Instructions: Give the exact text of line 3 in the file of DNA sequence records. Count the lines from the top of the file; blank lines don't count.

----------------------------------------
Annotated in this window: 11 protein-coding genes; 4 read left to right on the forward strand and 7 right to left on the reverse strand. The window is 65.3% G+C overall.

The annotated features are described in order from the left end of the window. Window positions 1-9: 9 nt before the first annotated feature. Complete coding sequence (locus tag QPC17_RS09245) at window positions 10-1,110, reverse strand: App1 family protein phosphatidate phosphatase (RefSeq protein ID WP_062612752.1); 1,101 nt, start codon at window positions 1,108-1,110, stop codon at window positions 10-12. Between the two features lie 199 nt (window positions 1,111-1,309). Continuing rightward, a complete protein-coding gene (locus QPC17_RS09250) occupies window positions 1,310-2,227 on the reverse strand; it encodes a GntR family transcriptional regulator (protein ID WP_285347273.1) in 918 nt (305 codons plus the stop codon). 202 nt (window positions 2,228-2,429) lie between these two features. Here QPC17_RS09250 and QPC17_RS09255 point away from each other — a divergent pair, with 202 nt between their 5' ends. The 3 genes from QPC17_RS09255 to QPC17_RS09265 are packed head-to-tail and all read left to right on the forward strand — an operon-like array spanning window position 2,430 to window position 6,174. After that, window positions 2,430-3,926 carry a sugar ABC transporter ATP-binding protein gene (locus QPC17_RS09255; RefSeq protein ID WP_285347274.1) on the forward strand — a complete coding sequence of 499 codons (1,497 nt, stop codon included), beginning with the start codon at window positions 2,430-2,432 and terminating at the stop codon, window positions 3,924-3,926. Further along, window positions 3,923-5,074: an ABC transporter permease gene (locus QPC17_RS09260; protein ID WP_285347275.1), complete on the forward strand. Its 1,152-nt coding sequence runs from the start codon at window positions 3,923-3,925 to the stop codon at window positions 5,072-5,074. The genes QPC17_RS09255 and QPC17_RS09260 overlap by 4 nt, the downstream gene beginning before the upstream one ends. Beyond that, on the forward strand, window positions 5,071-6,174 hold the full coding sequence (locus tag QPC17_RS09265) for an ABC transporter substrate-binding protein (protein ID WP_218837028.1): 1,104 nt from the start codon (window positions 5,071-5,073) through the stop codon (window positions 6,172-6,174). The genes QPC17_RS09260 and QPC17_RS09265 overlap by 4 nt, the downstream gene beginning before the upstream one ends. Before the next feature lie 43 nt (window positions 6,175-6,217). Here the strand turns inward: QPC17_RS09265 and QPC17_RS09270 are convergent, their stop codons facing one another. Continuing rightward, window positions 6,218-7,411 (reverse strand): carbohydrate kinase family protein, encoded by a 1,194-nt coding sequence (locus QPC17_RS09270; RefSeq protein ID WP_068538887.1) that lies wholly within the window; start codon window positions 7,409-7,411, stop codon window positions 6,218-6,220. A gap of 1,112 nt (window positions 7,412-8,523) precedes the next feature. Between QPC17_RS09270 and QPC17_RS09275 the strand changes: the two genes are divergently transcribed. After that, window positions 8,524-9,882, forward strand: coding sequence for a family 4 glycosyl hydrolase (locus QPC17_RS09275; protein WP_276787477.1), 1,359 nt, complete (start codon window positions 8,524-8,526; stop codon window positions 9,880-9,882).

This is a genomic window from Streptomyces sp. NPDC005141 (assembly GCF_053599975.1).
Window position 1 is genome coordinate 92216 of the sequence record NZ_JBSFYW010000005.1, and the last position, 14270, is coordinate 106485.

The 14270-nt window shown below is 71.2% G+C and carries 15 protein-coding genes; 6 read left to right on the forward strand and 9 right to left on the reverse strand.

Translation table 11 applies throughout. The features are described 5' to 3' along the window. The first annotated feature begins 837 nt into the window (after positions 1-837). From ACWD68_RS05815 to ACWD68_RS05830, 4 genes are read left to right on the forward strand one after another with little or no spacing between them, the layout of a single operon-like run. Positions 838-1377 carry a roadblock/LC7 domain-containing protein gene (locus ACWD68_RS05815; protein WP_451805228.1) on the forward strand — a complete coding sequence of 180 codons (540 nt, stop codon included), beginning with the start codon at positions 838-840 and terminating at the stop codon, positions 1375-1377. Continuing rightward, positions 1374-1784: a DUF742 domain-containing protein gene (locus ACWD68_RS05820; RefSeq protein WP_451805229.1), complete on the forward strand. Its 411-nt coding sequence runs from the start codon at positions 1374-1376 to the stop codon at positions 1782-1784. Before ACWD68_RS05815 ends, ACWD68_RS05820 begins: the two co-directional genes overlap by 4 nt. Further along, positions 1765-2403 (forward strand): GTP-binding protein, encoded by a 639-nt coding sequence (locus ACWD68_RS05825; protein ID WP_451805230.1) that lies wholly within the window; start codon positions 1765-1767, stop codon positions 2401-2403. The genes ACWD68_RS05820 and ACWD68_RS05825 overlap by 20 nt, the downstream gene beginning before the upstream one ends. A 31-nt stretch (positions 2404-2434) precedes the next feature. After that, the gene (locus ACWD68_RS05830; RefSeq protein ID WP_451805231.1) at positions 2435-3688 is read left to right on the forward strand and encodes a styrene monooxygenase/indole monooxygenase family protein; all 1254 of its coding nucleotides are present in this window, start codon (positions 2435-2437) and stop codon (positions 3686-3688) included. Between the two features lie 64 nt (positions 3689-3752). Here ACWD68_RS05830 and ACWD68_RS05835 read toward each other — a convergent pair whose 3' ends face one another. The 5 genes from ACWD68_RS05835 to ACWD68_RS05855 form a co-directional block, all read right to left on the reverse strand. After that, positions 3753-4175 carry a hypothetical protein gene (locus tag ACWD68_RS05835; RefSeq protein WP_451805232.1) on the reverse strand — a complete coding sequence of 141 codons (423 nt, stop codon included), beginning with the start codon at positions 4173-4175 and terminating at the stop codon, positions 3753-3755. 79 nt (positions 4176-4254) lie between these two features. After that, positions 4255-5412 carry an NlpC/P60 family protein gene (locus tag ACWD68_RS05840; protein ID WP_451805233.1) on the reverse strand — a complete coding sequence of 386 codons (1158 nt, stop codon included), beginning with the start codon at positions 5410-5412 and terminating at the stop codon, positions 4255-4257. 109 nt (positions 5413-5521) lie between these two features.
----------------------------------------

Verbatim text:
This is a genomic window from Streptomyces sp. NPDC005141 (assembly GCF_053599975.1).